You may have to wait longer than suggested for your body to recover between testing foods. The key is to feel good, before you can tell if a particular food makes you feel bad.

Cheating the Allergy Test

This test can be accurate over time, but it is not easy. You may be tempted to eat food on your list of foods to avoid, for example when you are a dinner guest. This may be unavoidable, in which case you must allow your body to recover by eliminating the allergenic food from your diet until you feel fine again. This could set you back for up to a month, so it is much better to do everything possible to avoid eating the food on your avoid list.

Another problem is that you may think you are eliminating all traces of a particular food, but it may be an ingredient in something you are eating without your realizing it.

Check ingredients of everything you eat carefully. If in doubt, leave it out!

Other diet-health effects
There may be a link between autism and diet.

What is your experience with discovering your allergies? Have you tried using the above method, or something similar? Did it help you or not? Share your experience and point of view, leave a comment!

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Leave a Comment

{ 42 comments… read them below or add one }

1 Lisa November 17, 2010 at 16:12

So if you do the month long self test, what foods CAN you eat? The list of foods not to eat pretty much covers everything I eat. Any suggestions??


2 maritza July 4, 2010 at 14:12

I am a 48 year old female. In June of this year I had an allergic reaction to something and ended up in the emergency room. I had hives covering my entire body, trouble breathing, swelling of my tounge and lips and dizziness. One week later it happened again. the only thing I had eaten on both days when i had the reaction was beef. Since then it has happened 2 more times. I went to my doctor prior to the last 2 events and she prescrbed an epipen, steroids and Benadryl. She does not believe it is an allergy to beef. Yesterday I ate pork ribs and had the same reaction. Can a person who has never been allergic to beef develop such an allergy and then become allergic to other meats?


3 Allergy Guy July 4, 2010 at 15:17

Read the meat allergy article and comments and you will discover that:

People do have allergies to meat
People can develop them later in life
Your doctor is wrong (along with many other people’s doctors

Meat allergies can be triggered by a tick bite.


4 Can acne be related to food allergy??? May 7, 2010 at 23:26

I am 36yrs old and i have acne since I was 17. Older I get the acne seems to get worse and worse. I tried everything and nothing helped. I heard that acne can be related with food allergy. I want to have a food allergy test but I can’t find a place who does the ” Elisa test” in Mi.
Did anyone have this problem?


5 gwen May 6, 2010 at 14:31

Hi, I am a forty-nine year woman who has had eczema since I was a teenager. Each year of my adult life, I have experienced normal hayfever symptoms as well as dry irratated skiin. My skin problems have become very uncontrolable since I moved to the home I am living in now. I have lived here two years.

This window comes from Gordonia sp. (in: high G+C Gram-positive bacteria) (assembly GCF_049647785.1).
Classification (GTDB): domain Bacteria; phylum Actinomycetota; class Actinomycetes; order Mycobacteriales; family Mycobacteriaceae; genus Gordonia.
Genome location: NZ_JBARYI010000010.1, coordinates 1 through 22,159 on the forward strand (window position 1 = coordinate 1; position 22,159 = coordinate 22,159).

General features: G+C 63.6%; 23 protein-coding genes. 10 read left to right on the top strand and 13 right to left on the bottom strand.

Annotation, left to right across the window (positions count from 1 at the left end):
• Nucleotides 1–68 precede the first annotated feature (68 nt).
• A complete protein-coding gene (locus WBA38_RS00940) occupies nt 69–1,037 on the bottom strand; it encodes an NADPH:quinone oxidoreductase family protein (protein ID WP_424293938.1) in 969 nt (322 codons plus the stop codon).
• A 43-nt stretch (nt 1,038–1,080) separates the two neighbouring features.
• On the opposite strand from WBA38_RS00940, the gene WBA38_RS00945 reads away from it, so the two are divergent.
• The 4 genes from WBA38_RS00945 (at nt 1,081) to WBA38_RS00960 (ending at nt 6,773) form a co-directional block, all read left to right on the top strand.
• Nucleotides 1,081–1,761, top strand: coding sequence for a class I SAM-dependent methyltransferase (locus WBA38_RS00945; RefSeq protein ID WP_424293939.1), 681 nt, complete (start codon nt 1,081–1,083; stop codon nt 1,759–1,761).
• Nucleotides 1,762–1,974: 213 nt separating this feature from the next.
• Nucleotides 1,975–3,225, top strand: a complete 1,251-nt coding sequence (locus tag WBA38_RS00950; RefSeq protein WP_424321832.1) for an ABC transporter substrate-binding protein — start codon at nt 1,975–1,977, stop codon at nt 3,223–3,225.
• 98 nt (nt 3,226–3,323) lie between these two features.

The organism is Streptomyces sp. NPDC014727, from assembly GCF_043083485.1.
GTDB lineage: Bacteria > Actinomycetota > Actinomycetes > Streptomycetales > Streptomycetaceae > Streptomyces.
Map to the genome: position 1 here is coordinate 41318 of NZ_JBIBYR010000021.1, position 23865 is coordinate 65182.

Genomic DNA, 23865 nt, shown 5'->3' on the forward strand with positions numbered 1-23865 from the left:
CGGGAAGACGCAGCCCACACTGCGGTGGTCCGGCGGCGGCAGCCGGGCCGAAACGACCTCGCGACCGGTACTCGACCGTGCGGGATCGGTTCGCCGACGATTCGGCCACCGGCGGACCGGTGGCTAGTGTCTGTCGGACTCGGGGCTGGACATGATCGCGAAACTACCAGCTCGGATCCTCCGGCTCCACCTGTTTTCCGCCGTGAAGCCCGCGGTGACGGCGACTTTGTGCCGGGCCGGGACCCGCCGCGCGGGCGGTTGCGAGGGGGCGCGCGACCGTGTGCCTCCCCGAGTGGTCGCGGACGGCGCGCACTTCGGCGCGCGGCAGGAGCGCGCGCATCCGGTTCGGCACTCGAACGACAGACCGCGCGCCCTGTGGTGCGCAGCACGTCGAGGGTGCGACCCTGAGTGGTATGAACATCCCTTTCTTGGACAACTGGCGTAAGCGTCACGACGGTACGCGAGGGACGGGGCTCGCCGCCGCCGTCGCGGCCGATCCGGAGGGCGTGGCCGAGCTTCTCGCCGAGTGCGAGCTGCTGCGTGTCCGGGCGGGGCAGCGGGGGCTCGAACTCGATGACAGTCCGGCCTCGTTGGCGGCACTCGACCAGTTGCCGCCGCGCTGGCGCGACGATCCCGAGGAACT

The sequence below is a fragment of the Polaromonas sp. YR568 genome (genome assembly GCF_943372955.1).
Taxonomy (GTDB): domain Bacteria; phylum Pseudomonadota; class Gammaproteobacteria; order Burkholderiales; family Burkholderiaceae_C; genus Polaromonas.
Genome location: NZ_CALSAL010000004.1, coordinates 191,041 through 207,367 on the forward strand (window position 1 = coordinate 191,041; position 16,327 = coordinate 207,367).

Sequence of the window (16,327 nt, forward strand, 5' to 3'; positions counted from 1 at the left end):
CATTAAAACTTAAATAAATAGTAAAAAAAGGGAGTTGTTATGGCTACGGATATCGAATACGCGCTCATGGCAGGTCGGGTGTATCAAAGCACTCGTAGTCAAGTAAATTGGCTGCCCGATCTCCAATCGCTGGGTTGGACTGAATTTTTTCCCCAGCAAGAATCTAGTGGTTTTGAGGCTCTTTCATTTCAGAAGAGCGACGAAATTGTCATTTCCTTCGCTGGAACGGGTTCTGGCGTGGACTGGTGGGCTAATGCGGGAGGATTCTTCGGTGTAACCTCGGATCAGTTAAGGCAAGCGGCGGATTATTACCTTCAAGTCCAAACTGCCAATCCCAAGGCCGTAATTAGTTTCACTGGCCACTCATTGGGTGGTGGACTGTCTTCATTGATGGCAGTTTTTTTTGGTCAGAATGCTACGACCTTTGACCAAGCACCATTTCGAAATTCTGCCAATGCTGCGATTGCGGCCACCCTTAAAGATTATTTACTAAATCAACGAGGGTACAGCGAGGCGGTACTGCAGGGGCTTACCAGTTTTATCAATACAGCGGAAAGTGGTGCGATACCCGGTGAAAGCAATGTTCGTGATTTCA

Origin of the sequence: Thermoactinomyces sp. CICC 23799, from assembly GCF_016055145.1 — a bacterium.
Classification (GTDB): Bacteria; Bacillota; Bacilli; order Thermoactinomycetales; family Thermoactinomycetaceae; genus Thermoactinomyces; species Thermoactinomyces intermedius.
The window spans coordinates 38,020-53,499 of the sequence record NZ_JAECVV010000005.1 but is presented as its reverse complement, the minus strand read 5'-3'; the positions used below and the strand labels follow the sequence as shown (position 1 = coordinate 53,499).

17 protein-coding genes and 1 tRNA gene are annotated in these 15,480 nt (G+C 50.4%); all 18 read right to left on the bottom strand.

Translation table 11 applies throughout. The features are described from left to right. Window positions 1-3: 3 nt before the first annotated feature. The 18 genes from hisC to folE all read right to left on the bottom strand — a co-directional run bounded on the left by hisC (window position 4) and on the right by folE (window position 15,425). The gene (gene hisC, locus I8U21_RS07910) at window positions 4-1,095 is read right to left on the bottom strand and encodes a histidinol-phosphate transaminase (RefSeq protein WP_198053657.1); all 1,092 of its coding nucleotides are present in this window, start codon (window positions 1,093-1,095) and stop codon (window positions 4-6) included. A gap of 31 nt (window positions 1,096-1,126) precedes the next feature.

I get rashes all over my body, I scratch my hands and neck until I actually bleed. I have been to two dermatologists, and a allergy doctor in the past two years. I get regular allergy shots. I am allergic to grass, trees and many foodsl; according to the doctors. I have a cabinet full of medicines, creams, and many store bought products I have tried. I have had to get steroid shots every month; and have been on so many steroid regiments, I have lost count. I have had two biopises( my neck and wrist). I wash my neck at night before going to bed. In the morning when I wake at 6:00, my neck has a white ash on it. When I wash it again, it’s like washing dirt onto my towel. I am a black woman who needs help bad.


6 Allergy Guy May 6, 2010 at 14:44

There are lots of different possible causes for eczema. Its a hard one to pin down (I’ve been fighting it too for a few years).

I worry about your heavy use of steroids – they are very hard on the liver and steroid creams thin the skin.

Try reducing (and eventually eliminating) sugar, see someone about dealing with candidiasis, and find out if your house has a mold problem.

I’ve been using $immunocal$ for a few months and my eczema is slowly getting better. I can’t be sure that the Immunocal is the 100% responsible but I think its helping. Also, eliminating sugar is a big help for me, although it may not be the same for you..


7 Terry March 4, 2012 at 15:47

Could you be allergic to coconut oil. It is in almost all shampoos.
Switch to baking soda and vinegar.


8 Trisha April 13, 2010 at 21:03

PS: And if I’m allergic to just about everything I’ve fasted from, what does that point to? As I said, I’m a thyroid patient, and also had symptoms recently of iodine deficiency (something I did to myself and is now being remedied). One last thing, when I started a new round of generic levothyroxine last summer, I had a few months of feeling very unwell and put on 10 lbs. I now realize No More Generic For Me.